Daredevil #100


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Daredevil #100


  • Words: Ed Brubaker
  • Art: Michael Lark, John Romita Sr., Gene Colan, et al
  • Inks: Stefano Gaudiano & Al Milgrom
  • Colors: Matt Hollingswoth
  • Story Title: Without Fear: Part 1
  • Publisher: Marvel Comics
  • Price: $3.99
  • Release Date: Sep 12, 2007

Daredevil reaches the celebratory 100th issue, but like always he finds himself in the midst of another titanic struggle with a villain bent on bringing him down to his knees.

I can’t believe this series is finally hitting the 100th issue since restarting from scratch more than 8 years ago. Matt has certainly been through the ringer several times over in that time, but he’s always managed to find his way back from Hell. Just what is the secret behind his continual salvation is anyone’s guess, but this time will he be able to keep all his mental faculties intact after a tussle with Mr. Fear?

So far, he’s been shown a rather rude inauguration by way of Mr. Fear’s new and improved fear gas. As if that’s not worse enough, he’s then forced out into the streets while hallucinating a series of painful memories from his past, allowing the Man Without Fear to appear like a man on the edge of insanity. His bout of madness takes him into confrontations with the police, a group of thugs and an innocent bystander until he is able to fight off the effects of the gas. To top things off though, Matt manages to get back home to find Mila knee deep in a terrible mess that he may not be able to help her out of.

Now this may be a perplexing situation for Matt and co., but writer Ed Brubaker has been slowly twisting the knife into Daredevil’s back now for months on end. His plots appear to be ironclad, and in this case the issue served to revisit past moments in which DD’s greatest fear is losing the ones he loves the most. Perhaps this is a bit redundant at times, but it proves that DD’s time as a hero is not a joyous affair as one might expect. But still, the issue does prove that Matt’s inner demons and personal conflicts can be overcome, despite facing off against a boring foe like Mr. Fear. For my money’s worth though, I found this opening arc somewhat of a retread and it reeked of a feeling that we’ve been down this road before in my opinion. I have nothing against Ed’s prolific style of writing, but you would think that as 100th issues goes there would be a little more bang for your buck.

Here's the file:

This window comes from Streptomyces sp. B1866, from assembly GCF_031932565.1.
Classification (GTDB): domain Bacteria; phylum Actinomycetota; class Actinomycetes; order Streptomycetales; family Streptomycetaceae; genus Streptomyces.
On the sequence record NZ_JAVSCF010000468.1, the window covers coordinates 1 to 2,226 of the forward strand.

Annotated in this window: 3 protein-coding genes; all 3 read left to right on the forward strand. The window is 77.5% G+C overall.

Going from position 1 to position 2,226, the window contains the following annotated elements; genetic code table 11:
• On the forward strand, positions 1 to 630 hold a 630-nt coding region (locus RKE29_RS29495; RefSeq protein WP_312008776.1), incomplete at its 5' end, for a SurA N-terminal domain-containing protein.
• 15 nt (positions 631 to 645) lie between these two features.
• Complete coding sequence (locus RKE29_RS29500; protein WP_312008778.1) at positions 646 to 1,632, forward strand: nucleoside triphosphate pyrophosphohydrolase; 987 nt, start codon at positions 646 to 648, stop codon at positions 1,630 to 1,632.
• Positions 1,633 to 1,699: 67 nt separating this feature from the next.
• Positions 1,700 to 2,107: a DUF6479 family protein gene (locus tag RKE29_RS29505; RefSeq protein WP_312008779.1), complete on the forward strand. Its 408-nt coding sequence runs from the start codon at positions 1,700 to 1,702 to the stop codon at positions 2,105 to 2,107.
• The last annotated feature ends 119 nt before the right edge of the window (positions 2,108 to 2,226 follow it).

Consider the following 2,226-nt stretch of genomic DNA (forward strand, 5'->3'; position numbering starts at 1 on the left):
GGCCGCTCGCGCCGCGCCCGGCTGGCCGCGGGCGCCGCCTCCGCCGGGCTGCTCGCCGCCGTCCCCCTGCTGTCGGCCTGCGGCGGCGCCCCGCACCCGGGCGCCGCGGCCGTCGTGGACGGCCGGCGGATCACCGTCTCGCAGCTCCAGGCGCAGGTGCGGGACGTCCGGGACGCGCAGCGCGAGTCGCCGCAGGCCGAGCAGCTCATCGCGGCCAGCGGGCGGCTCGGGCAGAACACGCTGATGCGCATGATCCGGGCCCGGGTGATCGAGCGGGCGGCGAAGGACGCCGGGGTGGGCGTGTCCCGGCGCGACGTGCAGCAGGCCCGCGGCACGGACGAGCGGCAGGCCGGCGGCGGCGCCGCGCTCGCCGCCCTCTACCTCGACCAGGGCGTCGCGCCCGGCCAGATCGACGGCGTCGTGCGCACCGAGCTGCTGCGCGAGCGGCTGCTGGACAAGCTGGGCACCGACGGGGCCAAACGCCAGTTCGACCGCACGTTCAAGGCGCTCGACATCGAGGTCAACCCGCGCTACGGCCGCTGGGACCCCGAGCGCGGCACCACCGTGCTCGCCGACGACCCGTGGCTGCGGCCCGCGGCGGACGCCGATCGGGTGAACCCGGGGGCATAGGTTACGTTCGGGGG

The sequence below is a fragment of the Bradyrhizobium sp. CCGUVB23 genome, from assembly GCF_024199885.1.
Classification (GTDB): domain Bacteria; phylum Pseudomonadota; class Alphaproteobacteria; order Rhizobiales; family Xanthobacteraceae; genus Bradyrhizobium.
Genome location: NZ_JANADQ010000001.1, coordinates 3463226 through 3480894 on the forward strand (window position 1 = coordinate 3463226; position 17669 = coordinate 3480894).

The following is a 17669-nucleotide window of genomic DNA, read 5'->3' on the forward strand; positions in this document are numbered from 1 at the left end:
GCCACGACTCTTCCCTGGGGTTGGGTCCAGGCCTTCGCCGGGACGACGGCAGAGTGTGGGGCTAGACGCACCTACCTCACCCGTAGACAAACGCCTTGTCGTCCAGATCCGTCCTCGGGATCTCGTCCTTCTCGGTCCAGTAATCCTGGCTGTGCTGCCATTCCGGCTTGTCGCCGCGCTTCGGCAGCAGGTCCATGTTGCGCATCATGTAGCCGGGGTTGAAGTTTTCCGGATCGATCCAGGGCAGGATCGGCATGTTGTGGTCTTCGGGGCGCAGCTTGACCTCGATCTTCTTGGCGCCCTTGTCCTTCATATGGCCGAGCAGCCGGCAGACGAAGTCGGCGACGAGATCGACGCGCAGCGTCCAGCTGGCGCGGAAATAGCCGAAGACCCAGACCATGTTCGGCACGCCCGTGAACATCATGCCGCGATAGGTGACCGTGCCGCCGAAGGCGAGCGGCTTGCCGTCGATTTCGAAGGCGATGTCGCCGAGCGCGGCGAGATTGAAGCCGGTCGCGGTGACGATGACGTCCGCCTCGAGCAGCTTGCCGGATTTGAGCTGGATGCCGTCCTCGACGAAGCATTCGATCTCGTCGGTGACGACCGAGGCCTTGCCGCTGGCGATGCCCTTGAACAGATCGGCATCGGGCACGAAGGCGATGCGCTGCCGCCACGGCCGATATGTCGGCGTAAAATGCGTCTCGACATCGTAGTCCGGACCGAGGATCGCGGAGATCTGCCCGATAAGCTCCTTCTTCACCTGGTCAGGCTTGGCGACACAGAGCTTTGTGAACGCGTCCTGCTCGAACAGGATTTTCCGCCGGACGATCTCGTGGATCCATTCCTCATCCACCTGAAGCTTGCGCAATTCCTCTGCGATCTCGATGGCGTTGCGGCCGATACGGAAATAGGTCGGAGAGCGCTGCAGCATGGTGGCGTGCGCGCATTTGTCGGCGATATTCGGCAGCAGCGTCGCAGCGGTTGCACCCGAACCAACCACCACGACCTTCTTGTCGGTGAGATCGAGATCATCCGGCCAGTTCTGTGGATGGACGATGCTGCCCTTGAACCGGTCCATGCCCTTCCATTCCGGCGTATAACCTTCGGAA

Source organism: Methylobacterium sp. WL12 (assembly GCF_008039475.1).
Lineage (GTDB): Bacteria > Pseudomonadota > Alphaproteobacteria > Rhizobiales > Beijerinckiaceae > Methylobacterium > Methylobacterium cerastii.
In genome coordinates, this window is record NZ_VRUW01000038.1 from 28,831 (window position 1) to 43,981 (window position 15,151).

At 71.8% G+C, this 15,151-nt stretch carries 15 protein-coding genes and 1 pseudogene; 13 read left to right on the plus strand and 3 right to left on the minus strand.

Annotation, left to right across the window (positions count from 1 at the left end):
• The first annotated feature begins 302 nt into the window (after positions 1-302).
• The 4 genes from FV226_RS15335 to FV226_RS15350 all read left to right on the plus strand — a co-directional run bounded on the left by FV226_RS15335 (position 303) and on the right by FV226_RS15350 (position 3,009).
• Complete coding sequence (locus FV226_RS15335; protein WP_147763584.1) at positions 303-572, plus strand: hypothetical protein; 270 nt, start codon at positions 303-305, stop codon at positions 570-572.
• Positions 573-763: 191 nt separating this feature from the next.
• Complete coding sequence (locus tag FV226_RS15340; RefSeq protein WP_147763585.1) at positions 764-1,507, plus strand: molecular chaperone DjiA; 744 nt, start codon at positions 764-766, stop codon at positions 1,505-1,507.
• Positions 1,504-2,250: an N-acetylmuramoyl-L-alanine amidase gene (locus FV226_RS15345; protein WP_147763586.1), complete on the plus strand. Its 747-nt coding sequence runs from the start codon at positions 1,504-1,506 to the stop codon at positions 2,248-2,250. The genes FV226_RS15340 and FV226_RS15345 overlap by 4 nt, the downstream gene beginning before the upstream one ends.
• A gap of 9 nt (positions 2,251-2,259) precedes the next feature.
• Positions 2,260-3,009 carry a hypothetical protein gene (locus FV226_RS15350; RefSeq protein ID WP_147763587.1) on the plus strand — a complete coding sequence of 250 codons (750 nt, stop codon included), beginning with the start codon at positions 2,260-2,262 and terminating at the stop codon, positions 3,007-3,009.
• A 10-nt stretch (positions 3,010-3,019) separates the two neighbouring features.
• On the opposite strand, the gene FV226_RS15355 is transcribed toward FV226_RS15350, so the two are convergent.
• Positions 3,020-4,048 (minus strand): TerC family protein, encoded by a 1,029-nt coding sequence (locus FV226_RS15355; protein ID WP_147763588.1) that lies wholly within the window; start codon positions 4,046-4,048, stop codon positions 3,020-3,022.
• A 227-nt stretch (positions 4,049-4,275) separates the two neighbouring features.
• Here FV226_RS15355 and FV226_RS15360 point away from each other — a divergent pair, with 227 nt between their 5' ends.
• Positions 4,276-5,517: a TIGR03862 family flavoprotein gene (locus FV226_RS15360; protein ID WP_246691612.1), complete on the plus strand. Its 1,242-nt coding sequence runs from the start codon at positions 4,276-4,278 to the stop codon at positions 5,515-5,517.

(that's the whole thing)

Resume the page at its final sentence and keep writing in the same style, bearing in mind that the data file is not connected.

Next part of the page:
Of course though, since this is a celebratory 100th issue, the fine folks at Marvel decided to secure the talents of several big names to each illustrate sections of the story. Artists like John Romita, Sr. and Al Milgrom were brought back for the glory days when Karen Page was a part of Matt’s life. Bill Sienkiewicz was brought in to relive his illustrious stint on the book when Elektra thrived in these pages and legendary Gene Colan was allowed to contribute a scene detailing DD’s time with the Black Widow as a partner. We also had contemporaries like Alex Maleev, Marco Djurdjevic and Lee Bermejo displaying their artistic chops as well to round out the cast of guests contributing to this issue.

Ultimately, this is a bit of a dud as far as 100th issues go. I know the issue was jam packed with reprints of classic tales of DD battling Mr. Fear and pages spotlighting pencils and inks to round out the double size anniversary issue, but the main story was a bit of a drag. It just seems that since Ed Brubaker’s powerful first arc (the prison story) reached a crescendo so quickly, the proceeding stories to follow haven’t been able to match that same level of intensity and intrigue. Maybe this arc will turn out to be a fun ride in the end, but in the meantime I think you may expect to yawn more than a few times when you read this issue.

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